In Esper’s case, this is complicated because the foxtail series are not available, so I’m just guessing at them. I plan to look at each site of Esper’s. There are some interesting tidbits in each one. Not all of them will have points of interest. I like to do some systematic plots for each site to see what they look like. If I post a note up on the blog while I’m doing it, it keeps me a little more organized about it. Each one isn’t necessarily very fascinating, but I like to see what turns up.

  10. TCO
    Posted Sep 15, 2005 at 1:08 PM | Permalink

    I think you do a great job, Steve. Thanks for the expanded explanation. My earlier comment was specifically related to the “dog that didn’t bark” comment about the Sheep Mountain 1990s not being reported. To get traction on that sort of stuff, one needs to show what was ignored (not just the suspicion).

    I see the issue of independance of the multi-proxy studies as a seperate (relevant) issue from what I was addressing in (8). And easier to address, with the approach of parsing others’ work vice doing new work.

  11. Steve McIntyre
    Posted Sep 15, 2005 at 2:34 PM | Permalink

    I appreciate the encouragement.

    Back to a personal question you raised a month ago about do I wonder about what if my career had been different, sure I wonder. A guy that was 3 grades ahead of me at my high school won a Nobel Prize in economics about 2 years ago. When he was a high school senior and I had just turned 14, I beat him in the big international math contest. The story of Galois is probably a very bad one to tell young math students, as I got discouraged at 20-21 because I didn’t have any brilliant ideas and wasn’t Galois. While I’ve had many interesting adventures in business and have enjoyed the raffish characters of micro-cap business, I’ve always been disappointed not to have had any academic accomplishments. But you get busy with kids and making a living. A few years ago, my kids were mostly grown up, business was slow and I got interested in this. If I’d followed a more traditional route, I would never have stumbled upon this interesting little niche.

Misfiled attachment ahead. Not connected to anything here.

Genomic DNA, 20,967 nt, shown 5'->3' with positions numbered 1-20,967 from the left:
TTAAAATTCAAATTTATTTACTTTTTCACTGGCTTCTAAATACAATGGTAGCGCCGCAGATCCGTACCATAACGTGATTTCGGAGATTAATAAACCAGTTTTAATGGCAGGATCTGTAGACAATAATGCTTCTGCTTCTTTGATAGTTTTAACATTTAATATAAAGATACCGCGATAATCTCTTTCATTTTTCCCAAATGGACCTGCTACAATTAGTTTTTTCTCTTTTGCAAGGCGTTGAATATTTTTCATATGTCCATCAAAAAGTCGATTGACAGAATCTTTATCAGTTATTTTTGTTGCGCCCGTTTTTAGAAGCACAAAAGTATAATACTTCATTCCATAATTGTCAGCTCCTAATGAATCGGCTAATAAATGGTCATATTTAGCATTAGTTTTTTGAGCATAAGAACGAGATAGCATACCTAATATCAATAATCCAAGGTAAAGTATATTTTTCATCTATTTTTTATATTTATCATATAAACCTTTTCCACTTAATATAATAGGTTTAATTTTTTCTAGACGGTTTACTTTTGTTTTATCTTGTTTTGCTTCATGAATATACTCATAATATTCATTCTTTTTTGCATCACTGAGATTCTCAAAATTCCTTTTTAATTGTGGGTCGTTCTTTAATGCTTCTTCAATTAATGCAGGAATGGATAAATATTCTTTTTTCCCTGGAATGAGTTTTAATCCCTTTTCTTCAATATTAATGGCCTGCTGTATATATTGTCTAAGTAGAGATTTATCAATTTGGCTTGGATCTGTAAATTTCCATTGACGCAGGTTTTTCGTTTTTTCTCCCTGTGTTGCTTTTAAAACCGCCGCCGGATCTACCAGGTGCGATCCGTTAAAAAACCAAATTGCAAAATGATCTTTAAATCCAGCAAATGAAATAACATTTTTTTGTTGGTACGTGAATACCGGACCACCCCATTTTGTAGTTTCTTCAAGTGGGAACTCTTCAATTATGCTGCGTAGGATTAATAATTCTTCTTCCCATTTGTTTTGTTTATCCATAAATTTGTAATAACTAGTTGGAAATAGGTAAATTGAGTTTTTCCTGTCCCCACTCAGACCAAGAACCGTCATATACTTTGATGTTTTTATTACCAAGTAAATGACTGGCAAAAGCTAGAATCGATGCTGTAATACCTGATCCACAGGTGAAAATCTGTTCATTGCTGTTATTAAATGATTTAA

I really have to finish the set of critical papers on Moberg, Jones , Esper etc., simply because these things continued to be relied on and I’m most of the way through them. After that, I’ll try to do something more constructive. If the Hockey Team doesn’t like me now, they will like me less after these critical papers are all done. But there’s a generational thing. When I was at the AGU last year, I don’t think that any 40-45 year olds had anything but hate, while quite a few 25 year olds were intrigued and thought that what I was doing was pretty good.

  12. John Hekman
    Posted Sep 15, 2005 at 3:07 PM | Permalink

    Re #10: Cherry-picking the tree-ring series is only half of the problem. The use of PC analysis is advanced cherry-picking. I mentioned to an academic friend who teaches econometrics that MBH was based on PC analysis, and he said it was equivalent to stepwise regression. Stepwise regression has not been acceptible in econometrics since maybe the 1950s. From an econometrics textbook: “While stepwise regression can be useful in looking at data when there are a large number of possible explanatory variables [but tree ring width is only a single explanatory variable], it is of little value when one is attempting to analyze a model statistically. The reason is that ‘t’ and ‘F’ tests consider the test of a null hypothesis under the assumption that the model is correctly specified. If we have searched over a large set of variables, selecting the ones that fit well, we are likely to get significant ‘t’ tests with great frequency [tell them about it, Steve]. As a result, large ‘t’ statistics do not allow us to reject the null hypothesis at a given level of significance.”